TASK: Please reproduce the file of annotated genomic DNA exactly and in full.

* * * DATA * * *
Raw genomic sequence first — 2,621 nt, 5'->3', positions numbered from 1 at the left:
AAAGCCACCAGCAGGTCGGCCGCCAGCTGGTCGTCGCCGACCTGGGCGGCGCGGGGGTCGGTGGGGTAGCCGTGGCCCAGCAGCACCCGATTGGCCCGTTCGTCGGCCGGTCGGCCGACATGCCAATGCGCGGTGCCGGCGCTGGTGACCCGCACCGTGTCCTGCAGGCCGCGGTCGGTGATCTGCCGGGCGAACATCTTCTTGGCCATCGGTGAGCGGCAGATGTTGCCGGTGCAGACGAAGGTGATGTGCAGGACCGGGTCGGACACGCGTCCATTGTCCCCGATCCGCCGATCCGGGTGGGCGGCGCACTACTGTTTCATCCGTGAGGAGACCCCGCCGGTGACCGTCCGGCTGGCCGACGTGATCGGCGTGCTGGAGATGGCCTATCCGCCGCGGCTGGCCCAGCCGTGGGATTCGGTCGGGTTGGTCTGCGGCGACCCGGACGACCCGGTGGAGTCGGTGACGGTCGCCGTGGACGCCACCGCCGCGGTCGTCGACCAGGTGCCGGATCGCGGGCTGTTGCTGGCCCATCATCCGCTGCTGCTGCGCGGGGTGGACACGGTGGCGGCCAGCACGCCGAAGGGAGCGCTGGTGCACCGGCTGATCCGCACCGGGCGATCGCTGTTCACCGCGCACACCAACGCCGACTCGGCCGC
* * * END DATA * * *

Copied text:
Raw genomic sequence first — 2,621 nt, 5'->3', positions numbered from 1 at the left:
AAAGCCACCAGCAGGTCGGCCGCCAGCTGGTCGTCGCCGACCTGGGCGGCGCGGGGGTCGGTGGGGTAGCCGTGGCCCAGCAGCACCCGATTGGCCCGTTCGTCGGCCGGTCGGCCGACATGCCAATGCGCGGTGCCGGCGCTGGTGACCCGCACCGTGTCCTGCAGGCCGCGGTCGGTGATCTGCCGGGCGAACATCTTCTTGGCCATCGGTGAGCGGCAGATGTTGCCGGTGCAGACGAAGGTGATGTGCAGGACCGGGTCGGACACGCGTCCATTGTCCCCGATCCGCCGATCCGGGTGGGCGGCGCACTACTGTTTCATCCGTGAGGAGACCCCGCCGGTGACCGTCCGGCTGGCCGACGTGATCGGCGTGCTGGAGATGGCCTATCCGCCGCGGCTGGCCCAGCCGTGGGATTCGGTCGGGTTGGTCTGCGGCGACCCGGACGACCCGGTGGAGTCGGTGACGGTCGCCGTGGACGCCACCGCCGCGGTCGTCGACCAGGTGCCGGATCGCGGGCTGTTGCTGGCCCATCATCCGCTGCTGCTGCGCGGGGTGGACACGGTGGCGGCCAGCACGCCGAAGGGAGCGCTGGTGCACCGGCTGATCCGCACCGGGCGATCGCTGTTCACCGCGCACACCAACGCCGACTCGGCCGC